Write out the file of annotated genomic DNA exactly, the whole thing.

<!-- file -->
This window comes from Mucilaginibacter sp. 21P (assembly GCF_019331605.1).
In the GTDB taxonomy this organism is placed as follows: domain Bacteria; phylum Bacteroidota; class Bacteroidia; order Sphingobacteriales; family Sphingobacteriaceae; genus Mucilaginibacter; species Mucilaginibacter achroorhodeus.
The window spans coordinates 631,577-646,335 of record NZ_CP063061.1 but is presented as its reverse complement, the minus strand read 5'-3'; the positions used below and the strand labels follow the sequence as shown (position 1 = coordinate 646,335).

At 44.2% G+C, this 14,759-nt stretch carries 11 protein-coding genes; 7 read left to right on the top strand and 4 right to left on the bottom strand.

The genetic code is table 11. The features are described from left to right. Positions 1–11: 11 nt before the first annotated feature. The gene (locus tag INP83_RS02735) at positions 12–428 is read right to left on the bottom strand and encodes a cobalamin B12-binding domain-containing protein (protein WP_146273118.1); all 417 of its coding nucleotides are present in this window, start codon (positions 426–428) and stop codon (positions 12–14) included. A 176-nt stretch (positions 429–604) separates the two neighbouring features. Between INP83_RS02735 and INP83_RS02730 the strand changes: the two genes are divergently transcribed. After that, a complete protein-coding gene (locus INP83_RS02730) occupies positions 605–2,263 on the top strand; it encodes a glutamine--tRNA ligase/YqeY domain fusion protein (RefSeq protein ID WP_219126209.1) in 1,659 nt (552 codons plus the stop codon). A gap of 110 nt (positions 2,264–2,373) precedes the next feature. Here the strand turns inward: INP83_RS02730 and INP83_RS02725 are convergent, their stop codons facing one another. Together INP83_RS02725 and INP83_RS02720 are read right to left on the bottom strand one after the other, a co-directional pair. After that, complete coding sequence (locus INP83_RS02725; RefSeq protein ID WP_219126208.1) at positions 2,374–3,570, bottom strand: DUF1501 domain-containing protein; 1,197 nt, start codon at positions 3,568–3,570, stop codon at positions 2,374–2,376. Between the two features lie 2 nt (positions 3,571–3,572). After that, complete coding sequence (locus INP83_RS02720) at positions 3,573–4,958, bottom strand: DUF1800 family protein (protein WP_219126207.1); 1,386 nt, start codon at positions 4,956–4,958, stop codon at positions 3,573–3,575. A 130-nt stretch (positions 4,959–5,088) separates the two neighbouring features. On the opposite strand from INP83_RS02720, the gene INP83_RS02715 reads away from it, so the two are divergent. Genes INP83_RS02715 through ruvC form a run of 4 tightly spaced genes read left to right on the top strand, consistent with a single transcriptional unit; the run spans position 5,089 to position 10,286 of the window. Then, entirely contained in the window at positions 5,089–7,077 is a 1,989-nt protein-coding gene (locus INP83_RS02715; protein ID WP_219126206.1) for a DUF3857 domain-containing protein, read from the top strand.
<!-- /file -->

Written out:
This window comes from Mucilaginibacter sp. 21P (assembly GCF_019331605.1).
In the GTDB taxonomy this organism is placed as follows: domain Bacteria; phylum Bacteroidota; class Bacteroidia; order Sphingobacteriales; family Sphingobacteriaceae; genus Mucilaginibacter; species Mucilaginibacter achroorhodeus.
The window spans coordinates 631,577-646,335 of record NZ_CP063061.1 but is presented as its reverse complement, the minus strand read 5'-3'; the positions used below and the strand labels follow the sequence as shown (position 1 = coordinate 646,335).

At 44.2% G+C, this 14,759-nt stretch carries 11 protein-coding genes; 7 read left to right on the top strand and 4 right to left on the bottom strand.

The genetic code is table 11. The features are described from left to right. Positions 1–11: 11 nt before the first annotated feature. The gene (locus tag INP83_RS02735) at positions 12–428 is read right to left on the bottom strand and encodes a cobalamin B12-binding domain-containing protein (protein WP_146273118.1); all 417 of its coding nucleotides are present in this window, start codon (positions 426–428) and stop codon (positions 12–14) included. A 176-nt stretch (positions 429–604) separates the two neighbouring features. Between INP83_RS02735 and INP83_RS02730 the strand changes: the two genes are divergently transcribed. After that, a complete protein-coding gene (locus INP83_RS02730) occupies positions 605–2,263 on the top strand; it encodes a glutamine--tRNA ligase/YqeY domain fusion protein (RefSeq protein ID WP_219126209.1) in 1,659 nt (552 codons plus the stop codon). A gap of 110 nt (positions 2,264–2,373) precedes the next feature. Here the strand turns inward: INP83_RS02730 and INP83_RS02725 are convergent, their stop codons facing one another. Together INP83_RS02725 and INP83_RS02720 are read right to left on the bottom strand one after the other, a co-directional pair. After that, complete coding sequence (locus INP83_RS02725; RefSeq protein ID WP_219126208.1) at positions 2,374–3,570, bottom strand: DUF1501 domain-containing protein; 1,197 nt, start codon at positions 3,568–3,570, stop codon at positions 2,374–2,376. Between the two features lie 2 nt (positions 3,571–3,572). After that, complete coding sequence (locus INP83_RS02720) at positions 3,573–4,958, bottom strand: DUF1800 family protein (protein WP_219126207.1); 1,386 nt, start codon at positions 4,956–4,958, stop codon at positions 3,573–3,575. A 130-nt stretch (positions 4,959–5,088) separates the two neighbouring features. On the opposite strand from INP83_RS02720, the gene INP83_RS02715 reads away from it, so the two are divergent. Genes INP83_RS02715 through ruvC form a run of 4 tightly spaced genes read left to right on the top strand, consistent with a single transcriptional unit; the run spans position 5,089 to position 10,286 of the window. Then, entirely contained in the window at positions 5,089–7,077 is a 1,989-nt protein-coding gene (locus INP83_RS02715; protein ID WP_219126206.1) for a DUF3857 domain-containing protein, read from the top strand.